Resilience In Our Life

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People face diverse type of life events in their different life’s periods. Some events can let us feel cheerful such as a sweet marriage, even getting a small encouragement from others; some of them can be risk or trauma for us that let us feel loss. Most people are lived under at least one violent or life-threatening in their lives (Ozer, Best, Lipsey & Weiss, 2003), so we cannot avoid that there are some events which can make serious impact in our lives. Resilience is the key element for us to overcome challenges and pain in our lives.

Resilience is defined by Walsh as “the ability of an individual to overcome life’s challenges, to rebound from adversity, and grow stronger as a result of dealing with crisis” (Walsh, 1998). Masten also pointed
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Base on Richardson’s Resilience Model (Richardson, 2002), we can know more about how resilience operate and how people react with different level of resilience. Before risk or challenge comes, we all stay at “Bio-psyhco-spiritual homeostasis “. In that state, we feel most comfortable, no matter our physical or mental feelings, since we completely adapt our surroundings. When some changes occur in our lives, our stable state are destroyed but there are some protective factors of resilience can reduce the impact. This process is called “Disruption”. Then, we will move to “Reintegration” stage. There are four ways we can reintegrate to which base on our level of resilience. For the people who have high resilience, they can rebound to the comfort zone (homeostasis) that same with before since they adapt the changes. Not only this, some of them can even do better than the past that they can earn something new from the adversity. It is called “Resilience Reintegration”. On the other hand, people who have low level of resilience will reintegrate with loss. That means the changes in their lives can bring some negative effects to them but just for short period, for example, feeling anxious for few days or weeks. However, some of them may get the serious destructive impacts for their lives from the adversity. This situation is called “Dysfunctional Reintegration”.…show more content…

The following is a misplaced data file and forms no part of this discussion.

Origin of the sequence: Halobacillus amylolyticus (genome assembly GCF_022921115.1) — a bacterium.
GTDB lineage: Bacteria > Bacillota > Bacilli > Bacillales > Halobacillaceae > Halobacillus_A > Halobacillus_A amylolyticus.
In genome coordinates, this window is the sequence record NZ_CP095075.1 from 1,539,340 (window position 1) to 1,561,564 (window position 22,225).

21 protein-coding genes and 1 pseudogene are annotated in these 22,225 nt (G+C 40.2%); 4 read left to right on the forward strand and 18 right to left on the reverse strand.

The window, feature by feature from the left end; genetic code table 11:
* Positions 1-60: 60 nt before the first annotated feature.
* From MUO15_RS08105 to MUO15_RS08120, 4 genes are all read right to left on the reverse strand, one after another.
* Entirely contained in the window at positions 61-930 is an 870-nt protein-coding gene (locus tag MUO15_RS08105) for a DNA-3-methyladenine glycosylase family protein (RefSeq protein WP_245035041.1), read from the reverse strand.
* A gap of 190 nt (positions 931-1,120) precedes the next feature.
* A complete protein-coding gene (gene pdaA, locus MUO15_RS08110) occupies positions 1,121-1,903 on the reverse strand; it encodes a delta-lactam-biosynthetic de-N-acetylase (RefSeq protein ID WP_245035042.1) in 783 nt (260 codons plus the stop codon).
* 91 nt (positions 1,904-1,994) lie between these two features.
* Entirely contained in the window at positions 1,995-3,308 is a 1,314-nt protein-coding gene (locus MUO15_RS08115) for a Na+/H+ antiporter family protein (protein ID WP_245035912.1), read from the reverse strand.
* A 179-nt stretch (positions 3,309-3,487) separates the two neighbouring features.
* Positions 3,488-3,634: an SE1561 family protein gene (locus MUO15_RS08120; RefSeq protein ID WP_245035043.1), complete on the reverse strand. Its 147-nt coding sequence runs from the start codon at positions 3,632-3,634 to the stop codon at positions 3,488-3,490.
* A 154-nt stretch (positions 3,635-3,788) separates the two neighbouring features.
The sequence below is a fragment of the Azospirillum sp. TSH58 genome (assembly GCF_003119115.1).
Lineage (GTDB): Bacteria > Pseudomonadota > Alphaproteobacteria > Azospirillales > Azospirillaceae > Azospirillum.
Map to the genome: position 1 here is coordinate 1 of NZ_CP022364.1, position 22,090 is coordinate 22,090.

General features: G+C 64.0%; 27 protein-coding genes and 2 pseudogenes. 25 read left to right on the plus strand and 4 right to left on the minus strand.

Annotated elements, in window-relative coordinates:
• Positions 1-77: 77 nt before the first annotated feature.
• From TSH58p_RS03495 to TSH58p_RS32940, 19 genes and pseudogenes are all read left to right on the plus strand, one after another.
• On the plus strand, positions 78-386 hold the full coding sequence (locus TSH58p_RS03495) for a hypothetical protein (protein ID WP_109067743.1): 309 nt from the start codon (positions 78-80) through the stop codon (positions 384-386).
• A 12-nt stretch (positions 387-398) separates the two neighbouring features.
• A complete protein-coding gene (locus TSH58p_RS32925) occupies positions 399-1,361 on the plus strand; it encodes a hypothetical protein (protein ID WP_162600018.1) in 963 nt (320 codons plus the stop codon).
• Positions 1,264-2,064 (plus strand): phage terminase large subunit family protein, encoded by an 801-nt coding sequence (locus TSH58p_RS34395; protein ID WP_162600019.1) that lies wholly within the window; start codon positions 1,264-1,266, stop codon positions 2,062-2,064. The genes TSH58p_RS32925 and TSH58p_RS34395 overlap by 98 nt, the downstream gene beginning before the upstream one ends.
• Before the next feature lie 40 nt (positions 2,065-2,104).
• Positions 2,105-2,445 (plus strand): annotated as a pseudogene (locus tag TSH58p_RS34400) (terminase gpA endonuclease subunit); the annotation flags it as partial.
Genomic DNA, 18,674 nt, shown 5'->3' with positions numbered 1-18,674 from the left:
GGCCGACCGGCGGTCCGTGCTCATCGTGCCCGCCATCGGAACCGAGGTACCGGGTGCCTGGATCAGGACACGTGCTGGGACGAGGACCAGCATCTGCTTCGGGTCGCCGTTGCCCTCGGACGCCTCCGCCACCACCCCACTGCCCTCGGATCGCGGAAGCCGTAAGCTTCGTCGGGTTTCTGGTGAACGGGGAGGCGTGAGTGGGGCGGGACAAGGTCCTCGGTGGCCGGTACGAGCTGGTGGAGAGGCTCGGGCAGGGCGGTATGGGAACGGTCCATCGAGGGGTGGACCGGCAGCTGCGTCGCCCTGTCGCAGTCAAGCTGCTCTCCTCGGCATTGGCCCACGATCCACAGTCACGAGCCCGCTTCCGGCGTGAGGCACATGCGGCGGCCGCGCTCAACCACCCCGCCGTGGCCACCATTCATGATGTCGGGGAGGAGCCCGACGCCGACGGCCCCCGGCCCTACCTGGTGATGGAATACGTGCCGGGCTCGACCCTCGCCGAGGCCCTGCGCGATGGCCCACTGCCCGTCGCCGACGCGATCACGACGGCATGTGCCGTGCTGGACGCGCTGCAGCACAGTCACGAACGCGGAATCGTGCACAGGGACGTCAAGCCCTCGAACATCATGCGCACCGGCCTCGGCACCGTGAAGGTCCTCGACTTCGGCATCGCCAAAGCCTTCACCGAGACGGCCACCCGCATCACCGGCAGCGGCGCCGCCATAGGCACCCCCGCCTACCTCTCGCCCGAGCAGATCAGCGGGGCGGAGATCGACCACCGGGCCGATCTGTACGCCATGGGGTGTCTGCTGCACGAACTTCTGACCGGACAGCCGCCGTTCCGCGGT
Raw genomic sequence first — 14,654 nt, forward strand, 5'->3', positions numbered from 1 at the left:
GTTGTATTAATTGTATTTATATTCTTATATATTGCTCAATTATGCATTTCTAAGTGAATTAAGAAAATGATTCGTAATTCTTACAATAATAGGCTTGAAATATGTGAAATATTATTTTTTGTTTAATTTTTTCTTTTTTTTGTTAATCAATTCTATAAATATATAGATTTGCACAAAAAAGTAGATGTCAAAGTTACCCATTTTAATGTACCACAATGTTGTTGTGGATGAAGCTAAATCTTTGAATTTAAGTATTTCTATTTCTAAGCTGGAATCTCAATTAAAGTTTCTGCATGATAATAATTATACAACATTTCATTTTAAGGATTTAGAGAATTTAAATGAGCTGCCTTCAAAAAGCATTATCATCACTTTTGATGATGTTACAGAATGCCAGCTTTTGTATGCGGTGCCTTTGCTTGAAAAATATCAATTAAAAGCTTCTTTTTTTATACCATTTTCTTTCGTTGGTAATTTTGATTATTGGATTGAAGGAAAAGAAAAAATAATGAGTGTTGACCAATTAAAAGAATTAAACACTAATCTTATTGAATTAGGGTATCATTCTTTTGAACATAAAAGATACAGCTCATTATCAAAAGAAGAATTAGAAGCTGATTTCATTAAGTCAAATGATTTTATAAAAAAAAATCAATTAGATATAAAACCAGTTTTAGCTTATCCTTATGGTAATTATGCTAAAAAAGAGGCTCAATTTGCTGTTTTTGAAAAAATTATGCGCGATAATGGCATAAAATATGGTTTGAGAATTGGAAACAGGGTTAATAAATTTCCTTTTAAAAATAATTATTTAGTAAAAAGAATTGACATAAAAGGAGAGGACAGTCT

For example, some participants claimed they kept relation with peer, even peer’s parents, as parental characteristics can be found from these people, so that they can earn sense of security from others. Religions able some participant get mental healing as well. It is also showed that lots of participants become more independent and mature after the death of parent. They would like to bear more responsibilities that they would not undertake before such as looking after younger siblings, even surviving parent. Moreover, more participants treasure the life and time than the past after the death of parent. They learnt how to appreciate others and how to keep positive mind in daily life. That was what Walsh say, resilience able the participants to grow stronger when they lived under the pain (Walsh, 1998).Concluding the result of the study, some protective factors of resilience can be found based on the participants’ experience such as past experience, religions or believes, goals and social support (including family and peer relationship).These factors help us to adapt and deal with different life events more quickly and
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